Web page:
Lipitor: Another smell, another recall
The bottles were supplied by a third-party bottle manufacturer, according to the New York City-based Pfizer, which added that a medical assessment found that the health consequences risk to patients appears to be minimal.
The recall corresponds to Pfizer's increased surveillance of odor-related issues after other reports in the industry. This increased surveillance also led to three earlier recalls of Lipitor, implemented in August, October and November of 2010, in response to complaints of an uncharacteristic odor.
According to the pharmaceutical company, the odor is consistent with the presence of 2, 4, 6 tribromoanisole (TBA), which was found at a “low level in a complaint sample bottle during the investigation, leading to the first product recall.” Research indicates that a major source of TBA appears to be 2, 4, 6-tribromonophenol (TBP), a chemical used as a wood preservative.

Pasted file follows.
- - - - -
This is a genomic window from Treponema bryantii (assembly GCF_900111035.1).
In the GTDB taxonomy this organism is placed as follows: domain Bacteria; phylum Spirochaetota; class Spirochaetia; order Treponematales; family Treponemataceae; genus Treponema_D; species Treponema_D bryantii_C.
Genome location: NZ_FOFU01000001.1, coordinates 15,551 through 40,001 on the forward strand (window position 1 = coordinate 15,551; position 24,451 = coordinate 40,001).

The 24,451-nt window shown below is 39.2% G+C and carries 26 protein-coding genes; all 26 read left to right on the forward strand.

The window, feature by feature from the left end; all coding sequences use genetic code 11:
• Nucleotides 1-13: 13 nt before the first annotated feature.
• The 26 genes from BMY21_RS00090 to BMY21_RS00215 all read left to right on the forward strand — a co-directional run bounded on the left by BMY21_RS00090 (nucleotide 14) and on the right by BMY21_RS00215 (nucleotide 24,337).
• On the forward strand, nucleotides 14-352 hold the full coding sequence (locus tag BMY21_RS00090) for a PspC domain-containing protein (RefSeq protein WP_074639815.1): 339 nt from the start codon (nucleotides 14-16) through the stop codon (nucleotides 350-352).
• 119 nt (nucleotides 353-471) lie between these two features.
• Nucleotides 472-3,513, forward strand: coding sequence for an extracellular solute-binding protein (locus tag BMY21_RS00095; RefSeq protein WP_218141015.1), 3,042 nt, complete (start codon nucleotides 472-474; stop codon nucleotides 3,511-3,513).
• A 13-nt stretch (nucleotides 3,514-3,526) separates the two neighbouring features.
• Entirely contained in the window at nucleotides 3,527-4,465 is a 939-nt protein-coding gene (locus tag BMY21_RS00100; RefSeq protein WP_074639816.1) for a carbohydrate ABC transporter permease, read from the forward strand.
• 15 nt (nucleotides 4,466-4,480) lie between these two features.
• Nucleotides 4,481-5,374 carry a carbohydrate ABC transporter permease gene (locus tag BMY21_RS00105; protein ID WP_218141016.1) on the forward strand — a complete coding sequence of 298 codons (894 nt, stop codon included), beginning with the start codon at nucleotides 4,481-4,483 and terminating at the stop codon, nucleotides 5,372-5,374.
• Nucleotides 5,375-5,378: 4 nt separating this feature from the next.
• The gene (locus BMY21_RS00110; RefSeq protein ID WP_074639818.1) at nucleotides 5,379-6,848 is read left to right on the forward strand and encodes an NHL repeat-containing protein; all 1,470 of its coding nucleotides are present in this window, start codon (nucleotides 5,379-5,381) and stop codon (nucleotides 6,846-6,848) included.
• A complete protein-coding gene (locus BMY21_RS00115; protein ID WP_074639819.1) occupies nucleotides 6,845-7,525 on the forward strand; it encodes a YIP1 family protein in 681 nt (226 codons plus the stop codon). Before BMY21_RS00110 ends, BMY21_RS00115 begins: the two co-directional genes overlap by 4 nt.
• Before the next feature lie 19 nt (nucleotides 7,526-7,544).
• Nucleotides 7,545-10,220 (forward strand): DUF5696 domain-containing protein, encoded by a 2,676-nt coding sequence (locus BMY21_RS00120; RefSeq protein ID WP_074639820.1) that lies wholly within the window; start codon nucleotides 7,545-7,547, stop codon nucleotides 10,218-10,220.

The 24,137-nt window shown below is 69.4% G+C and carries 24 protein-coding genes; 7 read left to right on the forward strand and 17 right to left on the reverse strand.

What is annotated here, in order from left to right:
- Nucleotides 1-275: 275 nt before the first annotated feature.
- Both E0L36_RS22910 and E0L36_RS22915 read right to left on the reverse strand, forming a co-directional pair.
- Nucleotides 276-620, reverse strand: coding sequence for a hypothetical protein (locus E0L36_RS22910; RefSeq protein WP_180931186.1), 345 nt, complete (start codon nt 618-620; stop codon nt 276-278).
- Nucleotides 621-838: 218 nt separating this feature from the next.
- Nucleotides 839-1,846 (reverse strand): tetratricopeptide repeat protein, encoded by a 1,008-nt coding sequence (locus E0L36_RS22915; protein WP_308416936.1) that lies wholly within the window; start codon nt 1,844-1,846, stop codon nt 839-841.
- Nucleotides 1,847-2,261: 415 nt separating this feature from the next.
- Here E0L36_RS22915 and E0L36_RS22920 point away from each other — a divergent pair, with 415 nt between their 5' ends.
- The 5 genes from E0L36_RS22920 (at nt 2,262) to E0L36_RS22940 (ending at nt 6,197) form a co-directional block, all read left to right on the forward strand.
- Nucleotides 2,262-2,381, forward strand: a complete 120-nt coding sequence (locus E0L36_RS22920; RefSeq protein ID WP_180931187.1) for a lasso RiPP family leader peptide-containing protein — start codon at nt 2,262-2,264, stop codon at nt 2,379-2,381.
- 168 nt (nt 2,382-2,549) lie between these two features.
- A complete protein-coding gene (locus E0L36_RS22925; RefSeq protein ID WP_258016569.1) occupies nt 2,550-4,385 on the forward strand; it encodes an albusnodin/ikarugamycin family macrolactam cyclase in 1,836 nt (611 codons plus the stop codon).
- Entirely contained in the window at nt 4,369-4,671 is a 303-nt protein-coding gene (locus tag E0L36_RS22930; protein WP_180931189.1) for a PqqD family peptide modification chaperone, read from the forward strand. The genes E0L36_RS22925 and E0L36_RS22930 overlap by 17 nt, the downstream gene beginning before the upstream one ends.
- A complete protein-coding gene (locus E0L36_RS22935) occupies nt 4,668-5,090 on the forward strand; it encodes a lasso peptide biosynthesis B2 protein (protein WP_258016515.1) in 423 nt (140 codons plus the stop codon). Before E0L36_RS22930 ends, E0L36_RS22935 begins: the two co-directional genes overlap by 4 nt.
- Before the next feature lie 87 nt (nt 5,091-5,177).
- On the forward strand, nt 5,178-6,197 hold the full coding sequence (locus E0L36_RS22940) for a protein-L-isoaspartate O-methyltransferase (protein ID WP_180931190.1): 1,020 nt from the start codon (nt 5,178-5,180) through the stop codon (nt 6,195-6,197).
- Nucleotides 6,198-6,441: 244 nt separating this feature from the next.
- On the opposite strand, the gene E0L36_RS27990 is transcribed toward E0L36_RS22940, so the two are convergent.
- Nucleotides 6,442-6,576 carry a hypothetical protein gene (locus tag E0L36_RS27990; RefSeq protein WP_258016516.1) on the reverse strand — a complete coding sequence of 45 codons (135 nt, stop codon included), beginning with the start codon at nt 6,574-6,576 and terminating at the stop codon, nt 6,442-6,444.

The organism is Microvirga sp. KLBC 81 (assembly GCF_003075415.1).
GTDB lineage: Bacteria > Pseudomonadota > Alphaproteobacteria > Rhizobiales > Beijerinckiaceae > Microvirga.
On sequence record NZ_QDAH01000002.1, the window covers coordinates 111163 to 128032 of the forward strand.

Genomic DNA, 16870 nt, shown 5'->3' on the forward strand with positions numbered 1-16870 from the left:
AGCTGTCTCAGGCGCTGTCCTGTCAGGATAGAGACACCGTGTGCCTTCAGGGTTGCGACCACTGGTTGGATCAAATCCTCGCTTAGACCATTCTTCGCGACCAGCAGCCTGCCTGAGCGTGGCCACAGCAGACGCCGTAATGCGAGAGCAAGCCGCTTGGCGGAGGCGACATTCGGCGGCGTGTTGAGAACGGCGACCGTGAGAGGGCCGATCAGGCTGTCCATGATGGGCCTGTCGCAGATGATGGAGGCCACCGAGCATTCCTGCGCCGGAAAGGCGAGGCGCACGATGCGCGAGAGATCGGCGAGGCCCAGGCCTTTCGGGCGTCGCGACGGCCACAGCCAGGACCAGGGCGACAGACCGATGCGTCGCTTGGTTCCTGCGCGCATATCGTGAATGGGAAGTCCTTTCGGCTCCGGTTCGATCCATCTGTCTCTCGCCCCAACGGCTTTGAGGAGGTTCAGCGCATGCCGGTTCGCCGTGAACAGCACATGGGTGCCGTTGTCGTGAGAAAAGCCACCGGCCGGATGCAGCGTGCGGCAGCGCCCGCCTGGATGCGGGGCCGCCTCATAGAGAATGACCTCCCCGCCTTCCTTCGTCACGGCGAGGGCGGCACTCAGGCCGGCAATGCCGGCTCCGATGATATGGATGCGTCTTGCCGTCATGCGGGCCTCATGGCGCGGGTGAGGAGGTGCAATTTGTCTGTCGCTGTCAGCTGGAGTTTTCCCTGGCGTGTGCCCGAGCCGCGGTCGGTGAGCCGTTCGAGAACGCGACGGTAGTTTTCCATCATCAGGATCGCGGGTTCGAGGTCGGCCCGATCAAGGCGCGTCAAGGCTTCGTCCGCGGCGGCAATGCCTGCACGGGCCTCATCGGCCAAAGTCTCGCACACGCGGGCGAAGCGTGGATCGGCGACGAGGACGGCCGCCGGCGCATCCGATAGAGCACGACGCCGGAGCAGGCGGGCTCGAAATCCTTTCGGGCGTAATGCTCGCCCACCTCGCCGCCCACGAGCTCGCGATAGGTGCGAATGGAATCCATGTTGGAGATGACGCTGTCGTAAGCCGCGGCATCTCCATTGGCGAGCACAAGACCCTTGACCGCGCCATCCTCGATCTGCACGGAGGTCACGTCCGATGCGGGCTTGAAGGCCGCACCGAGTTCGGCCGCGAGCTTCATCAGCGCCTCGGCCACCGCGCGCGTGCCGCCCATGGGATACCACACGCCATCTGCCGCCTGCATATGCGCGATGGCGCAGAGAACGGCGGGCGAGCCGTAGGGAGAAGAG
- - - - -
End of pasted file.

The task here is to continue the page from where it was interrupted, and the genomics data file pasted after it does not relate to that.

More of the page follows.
“Although TBP often is applied to pallets used to transport and store a variety of products, Pfizer prohibits the utilization of TBP-treated wood in the shipment of its medicines,” the company said.
Pfizer said it does not anticipate a product shortage resulting from the recall.